There are a lot words that can be used to describe mining companies, but "silly" usually isn't one of them.

But Graham French, portfolio manager of the

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Vanguard Precious Metals and Mining fund (VGPMX), says that "silliness" is creeping into the mining industry as cash-flush metal companies start on a quest of "big for big's sake."

He identifies copper producer

Phelps Dodge

( PD) and zinc miner

Teck Cominco

(TCK)

as poster children for shareholder disregard as both companies engaged in a frenzied summer bidding war for nickel producer

Inco

(N)

.

French refuses to buy stock in Phelps and Teck, since he believes that the companies have placed size over shareholders. He also fears that continued boom times in the sector could lead to wasteful company cultures and maybe even "corporate-jet land," where "every director thinks they should fly in the corporate jet."

French's fund boasts an annualized five-year return of 36.6% and Morningstar's

only

overall five star rating for specialty precious-metals funds.

The bad news is that Vanguard closed the doors to new investors in February, putting a halt to the $20 million to $25 million a day that was pouring into the fund, which now tops $3.4 billion.

The good news is that French gave

TheStreet.com

some useful investing tips when we spoke with him recently.

TheStreet.com

:

What are the top holdings in your fund?

French

:

Rio Tinto

( RTP),

8%,

Lonmin

,

8%,

Impala Platinum

,

7%,

Aber Diamonds

,

7%,

Meridian Gold

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( MDG),

5.5%, and

Barrick Gold

(ABX)

,

5%.

About 50% of the fund is in gold and precious metals and 50% in other minerals. (In addition, French is not allowed to go short and avoids actively trading stocks, keeping turnover to 25%.)

Why such a big stake in Rio Tinto?

It's hugely diversified, very well managed and probably has the best assets in the mining industry. They are a low-cost and large-scale producer. The stock pays a wonderful dividend, is unhedged, has an extremely strong balance sheet and huge operating cash flow.

It's everything you want in a company, even though it's in mining. We give it a dollar and it gives us 15 cents a year.

Why Meridian?

What I like in this company is its operations in Chile and its tremendous exploration upside. They only explore in Chile within the areas they know. On top of which, their producing mines are extremely low cost and generate an awful lot of free cash.

And the management is very focused on shareholders, which the gold industry sometimes forgets.

Some investors would say that sounds like the opposite of Phelps Dodge

.

As a long-term investor, I fear that mining companies need always to remember that the game is about returns and not about size. Being big for big's sake is not what my

investors require.

We don't own Phelps Dodge, and it's one of the few we don't own for that very reason. Their decision to enter a bidding war was not the right one for investors. We don't own Teck for same reason.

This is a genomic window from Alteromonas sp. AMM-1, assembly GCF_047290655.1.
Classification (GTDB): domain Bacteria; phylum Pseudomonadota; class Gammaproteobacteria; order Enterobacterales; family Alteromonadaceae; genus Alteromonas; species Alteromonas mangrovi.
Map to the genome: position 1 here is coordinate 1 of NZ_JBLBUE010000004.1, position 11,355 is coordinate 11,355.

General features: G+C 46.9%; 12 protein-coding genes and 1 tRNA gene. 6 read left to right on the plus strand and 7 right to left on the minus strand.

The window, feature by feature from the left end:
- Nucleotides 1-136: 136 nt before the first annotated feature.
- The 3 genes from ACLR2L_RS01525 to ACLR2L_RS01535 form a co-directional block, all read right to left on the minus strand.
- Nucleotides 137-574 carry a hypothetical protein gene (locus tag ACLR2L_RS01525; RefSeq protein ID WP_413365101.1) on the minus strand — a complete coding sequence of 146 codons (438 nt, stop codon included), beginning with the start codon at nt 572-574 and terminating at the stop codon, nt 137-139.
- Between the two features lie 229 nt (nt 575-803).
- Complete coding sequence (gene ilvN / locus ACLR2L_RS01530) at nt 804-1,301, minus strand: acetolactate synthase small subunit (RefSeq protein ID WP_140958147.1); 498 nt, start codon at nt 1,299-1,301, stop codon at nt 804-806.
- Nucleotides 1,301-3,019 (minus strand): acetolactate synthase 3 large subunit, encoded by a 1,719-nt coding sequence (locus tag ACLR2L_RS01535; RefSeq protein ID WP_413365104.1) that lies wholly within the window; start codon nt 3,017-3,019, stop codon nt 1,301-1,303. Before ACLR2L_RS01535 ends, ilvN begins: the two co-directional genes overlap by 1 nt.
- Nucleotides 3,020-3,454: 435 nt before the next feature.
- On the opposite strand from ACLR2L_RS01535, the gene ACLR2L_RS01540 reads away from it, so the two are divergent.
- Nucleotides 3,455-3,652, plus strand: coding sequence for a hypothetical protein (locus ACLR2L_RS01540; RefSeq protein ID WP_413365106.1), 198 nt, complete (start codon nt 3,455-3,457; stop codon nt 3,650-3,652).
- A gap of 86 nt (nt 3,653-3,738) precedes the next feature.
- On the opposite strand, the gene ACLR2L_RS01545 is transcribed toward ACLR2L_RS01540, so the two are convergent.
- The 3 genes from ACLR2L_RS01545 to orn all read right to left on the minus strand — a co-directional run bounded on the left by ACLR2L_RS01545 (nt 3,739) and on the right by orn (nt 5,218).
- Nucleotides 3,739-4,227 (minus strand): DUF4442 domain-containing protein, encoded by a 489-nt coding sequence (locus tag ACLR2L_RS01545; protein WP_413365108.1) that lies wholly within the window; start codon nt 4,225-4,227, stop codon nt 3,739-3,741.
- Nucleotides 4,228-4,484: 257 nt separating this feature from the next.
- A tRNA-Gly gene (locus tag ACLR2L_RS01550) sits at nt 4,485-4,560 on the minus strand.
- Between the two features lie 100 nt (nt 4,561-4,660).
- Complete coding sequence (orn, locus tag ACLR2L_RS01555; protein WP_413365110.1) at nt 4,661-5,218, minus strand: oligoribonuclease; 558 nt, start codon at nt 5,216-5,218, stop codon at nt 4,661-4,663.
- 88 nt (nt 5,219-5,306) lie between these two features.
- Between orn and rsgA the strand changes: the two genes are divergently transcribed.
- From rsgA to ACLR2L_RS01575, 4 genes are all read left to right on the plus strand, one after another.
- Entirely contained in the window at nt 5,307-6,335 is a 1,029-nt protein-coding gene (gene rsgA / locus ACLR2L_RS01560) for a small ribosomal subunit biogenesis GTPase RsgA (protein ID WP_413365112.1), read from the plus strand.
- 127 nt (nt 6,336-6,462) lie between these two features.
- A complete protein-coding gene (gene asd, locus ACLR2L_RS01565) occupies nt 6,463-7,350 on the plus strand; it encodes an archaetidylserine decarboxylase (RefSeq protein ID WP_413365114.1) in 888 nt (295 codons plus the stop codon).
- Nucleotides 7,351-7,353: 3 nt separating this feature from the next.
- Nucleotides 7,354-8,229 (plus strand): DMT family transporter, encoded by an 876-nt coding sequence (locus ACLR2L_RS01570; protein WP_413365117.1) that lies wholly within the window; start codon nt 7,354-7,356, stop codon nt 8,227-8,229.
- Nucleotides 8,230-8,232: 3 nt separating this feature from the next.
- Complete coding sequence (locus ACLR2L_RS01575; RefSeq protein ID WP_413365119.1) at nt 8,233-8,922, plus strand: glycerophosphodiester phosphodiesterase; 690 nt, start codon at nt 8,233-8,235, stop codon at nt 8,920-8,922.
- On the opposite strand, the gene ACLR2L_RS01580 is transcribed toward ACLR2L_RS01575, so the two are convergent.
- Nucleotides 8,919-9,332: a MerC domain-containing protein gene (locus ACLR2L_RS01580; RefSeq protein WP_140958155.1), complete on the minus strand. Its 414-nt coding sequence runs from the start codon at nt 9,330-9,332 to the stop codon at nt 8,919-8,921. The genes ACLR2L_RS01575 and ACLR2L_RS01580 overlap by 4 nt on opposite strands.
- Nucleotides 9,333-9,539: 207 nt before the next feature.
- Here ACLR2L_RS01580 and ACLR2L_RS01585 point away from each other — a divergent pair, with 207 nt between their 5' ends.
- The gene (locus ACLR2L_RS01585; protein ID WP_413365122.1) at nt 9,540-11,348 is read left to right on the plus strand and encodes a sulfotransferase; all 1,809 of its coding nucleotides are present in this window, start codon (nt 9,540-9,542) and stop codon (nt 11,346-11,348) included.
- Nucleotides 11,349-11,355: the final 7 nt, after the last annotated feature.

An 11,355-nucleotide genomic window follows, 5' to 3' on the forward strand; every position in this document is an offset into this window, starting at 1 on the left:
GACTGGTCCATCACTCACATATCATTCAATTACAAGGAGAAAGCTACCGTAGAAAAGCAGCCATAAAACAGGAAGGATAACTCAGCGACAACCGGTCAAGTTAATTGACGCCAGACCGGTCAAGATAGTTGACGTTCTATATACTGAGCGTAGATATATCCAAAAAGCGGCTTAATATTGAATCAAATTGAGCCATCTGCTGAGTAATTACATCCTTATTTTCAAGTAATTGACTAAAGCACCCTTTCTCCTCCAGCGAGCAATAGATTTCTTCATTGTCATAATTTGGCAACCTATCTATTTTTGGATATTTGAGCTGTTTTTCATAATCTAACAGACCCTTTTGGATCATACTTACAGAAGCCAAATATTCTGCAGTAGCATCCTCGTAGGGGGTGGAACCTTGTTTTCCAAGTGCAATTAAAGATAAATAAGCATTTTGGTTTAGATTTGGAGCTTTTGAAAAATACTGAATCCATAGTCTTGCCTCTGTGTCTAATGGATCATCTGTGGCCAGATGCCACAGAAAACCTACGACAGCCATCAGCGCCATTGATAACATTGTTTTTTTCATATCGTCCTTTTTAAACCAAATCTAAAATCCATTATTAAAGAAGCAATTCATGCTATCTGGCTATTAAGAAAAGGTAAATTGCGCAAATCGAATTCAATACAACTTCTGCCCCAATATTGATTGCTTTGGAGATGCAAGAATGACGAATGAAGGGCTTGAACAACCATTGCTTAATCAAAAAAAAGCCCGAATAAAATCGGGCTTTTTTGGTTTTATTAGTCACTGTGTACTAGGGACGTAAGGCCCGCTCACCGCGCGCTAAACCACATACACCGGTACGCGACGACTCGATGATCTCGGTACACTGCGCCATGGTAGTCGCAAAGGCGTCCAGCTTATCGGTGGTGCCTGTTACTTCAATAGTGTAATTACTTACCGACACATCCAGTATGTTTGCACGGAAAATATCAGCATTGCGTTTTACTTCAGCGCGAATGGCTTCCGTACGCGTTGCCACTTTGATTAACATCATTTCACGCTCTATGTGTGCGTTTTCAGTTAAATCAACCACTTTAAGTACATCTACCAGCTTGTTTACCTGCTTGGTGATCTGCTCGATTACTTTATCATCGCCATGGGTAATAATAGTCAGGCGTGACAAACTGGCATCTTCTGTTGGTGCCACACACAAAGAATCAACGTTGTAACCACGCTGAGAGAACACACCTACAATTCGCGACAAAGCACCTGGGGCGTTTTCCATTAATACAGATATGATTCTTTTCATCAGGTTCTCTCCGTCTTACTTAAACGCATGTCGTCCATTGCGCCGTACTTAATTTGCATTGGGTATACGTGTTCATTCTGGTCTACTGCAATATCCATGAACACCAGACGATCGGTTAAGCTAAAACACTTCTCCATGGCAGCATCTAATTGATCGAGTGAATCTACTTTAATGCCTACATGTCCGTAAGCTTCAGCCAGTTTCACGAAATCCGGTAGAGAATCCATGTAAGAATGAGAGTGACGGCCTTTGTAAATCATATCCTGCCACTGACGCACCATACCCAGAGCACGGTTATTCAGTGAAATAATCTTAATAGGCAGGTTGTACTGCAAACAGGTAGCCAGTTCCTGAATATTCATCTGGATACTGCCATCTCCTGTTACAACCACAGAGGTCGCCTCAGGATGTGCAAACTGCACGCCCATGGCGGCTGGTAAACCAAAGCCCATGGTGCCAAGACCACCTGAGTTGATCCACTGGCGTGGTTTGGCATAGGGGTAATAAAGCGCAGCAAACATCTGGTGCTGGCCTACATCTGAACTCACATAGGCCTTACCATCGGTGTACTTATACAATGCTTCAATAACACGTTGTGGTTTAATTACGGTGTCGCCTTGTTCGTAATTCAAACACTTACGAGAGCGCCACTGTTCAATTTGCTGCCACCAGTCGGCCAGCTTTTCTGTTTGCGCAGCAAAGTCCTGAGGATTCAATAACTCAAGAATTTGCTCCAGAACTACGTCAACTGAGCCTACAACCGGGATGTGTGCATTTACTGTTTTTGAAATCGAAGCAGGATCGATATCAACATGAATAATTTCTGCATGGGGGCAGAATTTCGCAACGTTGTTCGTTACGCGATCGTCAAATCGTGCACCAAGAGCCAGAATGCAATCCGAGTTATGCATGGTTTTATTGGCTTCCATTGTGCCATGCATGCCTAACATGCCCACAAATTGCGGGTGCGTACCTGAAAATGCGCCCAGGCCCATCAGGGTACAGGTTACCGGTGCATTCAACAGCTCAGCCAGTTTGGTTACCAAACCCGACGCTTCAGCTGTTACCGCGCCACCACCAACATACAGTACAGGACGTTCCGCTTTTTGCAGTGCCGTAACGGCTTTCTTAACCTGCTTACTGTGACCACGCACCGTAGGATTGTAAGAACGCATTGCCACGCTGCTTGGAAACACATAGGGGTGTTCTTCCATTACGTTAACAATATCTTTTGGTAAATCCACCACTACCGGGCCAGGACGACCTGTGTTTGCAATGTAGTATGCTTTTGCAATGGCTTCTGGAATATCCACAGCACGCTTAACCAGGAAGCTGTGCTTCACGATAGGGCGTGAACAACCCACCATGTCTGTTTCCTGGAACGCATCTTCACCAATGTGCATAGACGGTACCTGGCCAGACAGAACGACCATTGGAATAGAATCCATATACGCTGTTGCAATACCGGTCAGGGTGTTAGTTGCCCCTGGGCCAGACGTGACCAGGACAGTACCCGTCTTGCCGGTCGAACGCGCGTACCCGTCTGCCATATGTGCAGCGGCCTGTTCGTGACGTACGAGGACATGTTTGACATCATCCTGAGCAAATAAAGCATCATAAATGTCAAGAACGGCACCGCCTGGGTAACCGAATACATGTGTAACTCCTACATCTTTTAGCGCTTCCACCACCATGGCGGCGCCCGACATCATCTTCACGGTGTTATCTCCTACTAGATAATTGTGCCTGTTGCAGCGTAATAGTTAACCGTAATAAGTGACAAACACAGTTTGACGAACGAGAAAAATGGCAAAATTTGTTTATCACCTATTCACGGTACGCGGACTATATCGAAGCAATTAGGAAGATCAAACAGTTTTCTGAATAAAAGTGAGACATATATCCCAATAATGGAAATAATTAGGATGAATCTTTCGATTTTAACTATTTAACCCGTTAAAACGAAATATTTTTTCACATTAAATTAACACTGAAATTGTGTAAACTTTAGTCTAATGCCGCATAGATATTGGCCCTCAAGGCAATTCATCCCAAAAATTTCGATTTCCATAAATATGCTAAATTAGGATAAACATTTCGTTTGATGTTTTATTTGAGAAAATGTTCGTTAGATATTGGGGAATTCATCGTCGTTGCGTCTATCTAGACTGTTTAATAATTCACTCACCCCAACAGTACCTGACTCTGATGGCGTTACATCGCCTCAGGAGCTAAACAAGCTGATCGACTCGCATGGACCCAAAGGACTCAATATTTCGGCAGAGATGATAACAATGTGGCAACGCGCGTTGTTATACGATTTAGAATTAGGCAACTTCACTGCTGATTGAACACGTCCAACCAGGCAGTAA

We owned CVRD

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another bidder in the nickel mania, and sold it three months ago,

because it looked too pricey.

There has been a lot of success in the mining business lately. Are managers letting it go to their head?

I think that's a fantastic comment. For the first five years of the cycle

since 2000, miners were prudent. There was very little mergers and acquisitions silliness. I believe this year you're beginning to see the first evidence of corporate silliness.

Take Falconbridge

which was recently acquired by Swiss miner

Xstrata

: It's the same as it was three years ago. And people are now prepared to pay five times what it was worth then.

Falconbridge stock traded at $10 in August 2003 and traded at $55 when it was delisted earlier this month.

Eventually you'll get into "corporate-jet land" when every director thinks that they should fly in the corporate jet. We're not there yet. But a certain silliness is creeping in. That's when capital is wasted.

Do you seek out companies that could be likely takeover targets?

The key is to buy companies that have good assets that are undervalued because one day other people will see what we see. We don't buy on EBITDA or P/E. Instead, we ask, "What would we pay for that company?"

What should investors in mining stocks look for and what should they avoid?

Look at geology and have an understanding of the geology. It's not easy to learn geology. Most people didn't understand the Internet.

And we all know what happened there!

With a small, new speculative company, it is all to do with the geology and is not to do with the financial earnings.

What's your view of the gold price?

We have said that the gold price should be at $500 an ounce. If you have a good project in a nice part of the world, you should be making 20% to 25% gross margin. At $700, which we saw recently, even if you have a bad project in a nasty part of the world, you are still making 20% to 25%. It means a lot of gold will be found and sold.